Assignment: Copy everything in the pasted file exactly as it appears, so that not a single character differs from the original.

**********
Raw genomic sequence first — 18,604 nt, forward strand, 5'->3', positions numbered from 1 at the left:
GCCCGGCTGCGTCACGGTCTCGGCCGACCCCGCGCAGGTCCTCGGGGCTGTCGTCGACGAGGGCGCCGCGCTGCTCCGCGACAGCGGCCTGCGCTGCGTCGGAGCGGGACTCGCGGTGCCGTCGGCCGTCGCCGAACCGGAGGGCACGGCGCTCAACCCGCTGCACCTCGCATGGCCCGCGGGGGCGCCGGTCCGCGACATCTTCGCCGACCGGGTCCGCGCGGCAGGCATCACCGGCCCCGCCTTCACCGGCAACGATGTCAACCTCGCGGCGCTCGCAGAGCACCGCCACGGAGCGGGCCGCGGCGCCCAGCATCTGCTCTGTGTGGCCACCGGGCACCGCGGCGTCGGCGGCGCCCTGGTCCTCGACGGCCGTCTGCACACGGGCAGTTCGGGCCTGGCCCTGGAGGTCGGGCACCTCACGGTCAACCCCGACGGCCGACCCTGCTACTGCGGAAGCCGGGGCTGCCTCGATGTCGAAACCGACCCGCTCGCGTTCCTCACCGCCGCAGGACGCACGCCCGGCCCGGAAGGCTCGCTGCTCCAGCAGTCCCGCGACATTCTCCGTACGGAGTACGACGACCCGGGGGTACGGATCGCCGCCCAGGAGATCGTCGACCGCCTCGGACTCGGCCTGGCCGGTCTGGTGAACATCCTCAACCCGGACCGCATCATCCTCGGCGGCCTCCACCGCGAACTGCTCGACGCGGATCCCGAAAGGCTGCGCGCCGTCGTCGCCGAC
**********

Raw genomic sequence first — 18,604 nt, forward strand, 5'->3', positions numbered from 1 at the left:
GCCCGGCTGCGTCACGGTCTCGGCCGACCCCGCGCAGGTCCTCGGGGCTGTCGTCGACGAGGGCGCCGCGCTGCTCCGCGACAGCGGCCTGCGCTGCGTCGGAGCGGGACTCGCGGTGCCGTCGGCCGTCGCCGAACCGGAGGGCACGGCGCTCAACCCGCTGCACCTCGCATGGCCCGCGGGGGCGCCGGTCCGCGACATCTTCGCCGACCGGGTCCGCGCGGCAGGCATCACCGGCCCCGCCTTCACCGGCAACGATGTCAACCTCGCGGCGCTCGCAGAGCACCGCCACGGAGCGGGCCGCGGCGCCCAGCATCTGCTCTGTGTGGCCACCGGGCACCGCGGCGTCGGCGGCGCCCTGGTCCTCGACGGCCGTCTGCACACGGGCAGTTCGGGCCTGGCCCTGGAGGTCGGGCACCTCACGGTCAACCCCGACGGCCGACCCTGCTACTGCGGAAGCCGGGGCTGCCTCGATGTCGAAACCGACCCGCTCGCGTTCCTCACCGCCGCAGGACGCACGCCCGGCCCGGAAGGCTCGCTGCTCCAGCAGTCCCGCGACATTCTCCGTACGGAGTACGACGACCCGGGGGTACGGATCGCCGCCCAGGAGATCGTCGACCGCCTCGGACTCGGCCTGGCCGGTCTGGTGAACATCCTCAACCCGGACCGCATCATCCTCGGCGGCCTCCACCGCGAACTGCTCGACGCGGATCCCGAAAGGCTGCGCGCCGTCGTCGCCGAC